Late January 2020 and the summery weather is here. I finally feel like I’m waking up in 2020  – which is a bit awkward given I’ve been back at work for a few weeks…but enough about work!  Brace yourselves for a busy theatrical start to the year. We’ve got three Festivals coming our way in the first three months of 2020 along with Summer Shakespeare. 

Posed group photo

That festival life starts with the Six Degrees Festival on 30 January. Master of Fine Arts students from Victoria University of Wellington celebrate their year of learning at BATS Theatre with seven diverse performances. Featuring devised and scripted work, the shows include a solo work about the power of women, a promenade party full of actors; a VR immersive experience and a verbatim piece about the Napier earthquakes. The students come from a variety of backgrounds – designers, writers, VR makers, producers and improvisers with a range of experience in the performing arts industry. 

Man wearing a pink shirt with a pink flower where his mouth isWellington Summer Shakespeare is in the Basement Theatre at Te Whaea in Newtown from 13 February. Fabulous Shane Bosher is directing A Midsummer Night’s Dream, one of Shakespeare’s most popular plays. Young lovers, fairies and a donkey, oh my. I expect all sorts of physical shenanigans and outrageous scenarios with Bosher helming. You’ll be able to keep your energy (and your wits) about you during this multi-plot play with drinks from the Mocktail Bar. (Yay! Something to drink that’s not orange juice or lemonade, or orange juice and lemonade.)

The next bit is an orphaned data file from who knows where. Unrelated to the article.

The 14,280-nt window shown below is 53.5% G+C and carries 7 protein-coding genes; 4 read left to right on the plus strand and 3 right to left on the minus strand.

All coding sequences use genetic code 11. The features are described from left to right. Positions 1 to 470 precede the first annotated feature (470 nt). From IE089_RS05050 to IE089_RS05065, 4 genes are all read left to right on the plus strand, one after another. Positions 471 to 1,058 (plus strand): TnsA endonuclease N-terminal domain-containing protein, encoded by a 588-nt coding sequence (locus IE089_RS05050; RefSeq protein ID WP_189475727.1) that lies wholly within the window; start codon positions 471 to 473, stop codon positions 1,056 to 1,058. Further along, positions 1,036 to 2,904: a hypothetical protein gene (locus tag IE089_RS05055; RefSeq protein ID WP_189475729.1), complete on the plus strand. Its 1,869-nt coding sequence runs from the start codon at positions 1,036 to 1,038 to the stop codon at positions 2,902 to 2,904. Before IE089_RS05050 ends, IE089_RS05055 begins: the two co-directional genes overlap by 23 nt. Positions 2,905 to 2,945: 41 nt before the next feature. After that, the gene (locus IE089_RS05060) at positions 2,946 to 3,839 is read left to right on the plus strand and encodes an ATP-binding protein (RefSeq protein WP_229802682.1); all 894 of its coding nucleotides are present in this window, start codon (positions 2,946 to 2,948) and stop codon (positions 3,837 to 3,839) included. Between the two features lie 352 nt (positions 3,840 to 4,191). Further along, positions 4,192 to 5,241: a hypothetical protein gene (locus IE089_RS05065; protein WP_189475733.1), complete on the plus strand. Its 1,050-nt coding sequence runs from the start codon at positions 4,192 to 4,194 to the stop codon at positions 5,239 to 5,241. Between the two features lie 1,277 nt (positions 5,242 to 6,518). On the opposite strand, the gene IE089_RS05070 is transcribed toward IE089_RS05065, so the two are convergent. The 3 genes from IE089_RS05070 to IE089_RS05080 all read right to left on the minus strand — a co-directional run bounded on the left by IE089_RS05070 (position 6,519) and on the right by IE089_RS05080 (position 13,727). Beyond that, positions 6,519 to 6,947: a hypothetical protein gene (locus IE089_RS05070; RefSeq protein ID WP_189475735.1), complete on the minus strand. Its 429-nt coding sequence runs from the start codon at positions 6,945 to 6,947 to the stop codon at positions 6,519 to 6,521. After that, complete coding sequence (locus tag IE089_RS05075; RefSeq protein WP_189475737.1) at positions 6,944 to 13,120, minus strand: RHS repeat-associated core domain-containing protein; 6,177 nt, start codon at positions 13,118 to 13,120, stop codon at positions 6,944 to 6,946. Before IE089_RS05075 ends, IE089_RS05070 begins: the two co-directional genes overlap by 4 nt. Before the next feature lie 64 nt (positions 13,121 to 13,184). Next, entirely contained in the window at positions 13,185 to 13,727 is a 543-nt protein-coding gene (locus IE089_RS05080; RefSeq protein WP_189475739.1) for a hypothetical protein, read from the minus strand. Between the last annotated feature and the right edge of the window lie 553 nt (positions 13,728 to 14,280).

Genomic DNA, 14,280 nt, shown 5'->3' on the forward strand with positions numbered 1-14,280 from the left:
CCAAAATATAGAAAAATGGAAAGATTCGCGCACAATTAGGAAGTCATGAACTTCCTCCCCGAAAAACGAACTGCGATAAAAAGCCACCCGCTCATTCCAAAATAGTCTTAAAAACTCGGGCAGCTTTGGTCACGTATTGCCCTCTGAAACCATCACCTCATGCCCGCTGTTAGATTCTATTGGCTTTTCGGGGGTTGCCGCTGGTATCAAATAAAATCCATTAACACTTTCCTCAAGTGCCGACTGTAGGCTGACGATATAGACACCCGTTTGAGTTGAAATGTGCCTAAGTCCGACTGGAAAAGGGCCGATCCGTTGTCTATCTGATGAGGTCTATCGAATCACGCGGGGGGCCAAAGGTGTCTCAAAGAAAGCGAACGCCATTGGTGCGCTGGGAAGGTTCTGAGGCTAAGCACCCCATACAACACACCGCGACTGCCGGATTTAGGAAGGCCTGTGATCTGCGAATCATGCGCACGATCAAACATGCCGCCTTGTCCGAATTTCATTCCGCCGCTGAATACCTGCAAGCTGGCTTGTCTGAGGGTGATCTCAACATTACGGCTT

NZ Festival logoHot on the donkey’s heels is New Zealand Festival of the Arts starting 21 February. Three weeks of performance and exhibition and discussion curated by three internationally renowned performers – Lemi Ponifasio, Laurie Anderson, Bret McKenzie – and Festival Creative Director Marnie Karmelita. Alongside the ticketed events there are a bunch of free events (including Concert for Dogs which I still  need to find a dog for.) The Writers events are on for three weeks. Grab a Take Five Pass and save 20% on all $19 Writers sessions (subject to availability). Porirua City will be hosting Te Ata, a festival within a festival, which “brings together artists from Aotearoa and around the world to exchange with young New Zealanders who wish to take a bold, brave and active role in shaping the culture of the place where they live.“ This year’s programming looks damn exciting to me.

Wellington Fringe Festival logoThen NZ Fringe kicks off on 28 February with a signature eclectic mix of shows. There’s everything in this festival from established performers to first-timers, from award-winning overseas acts to locals testing new ideas. Top tip – get yourself a Fringe Addict card for $15 to get access to cheaper-than-cheap tickets and bar discounts. You never quite know what you’re going to be getting with a Fringe show (that’s the charm of it!) but I reckon a show you love, a show you hate, and a bunch of shows that made you happy, makes a good festival.

What are your picks, good friends?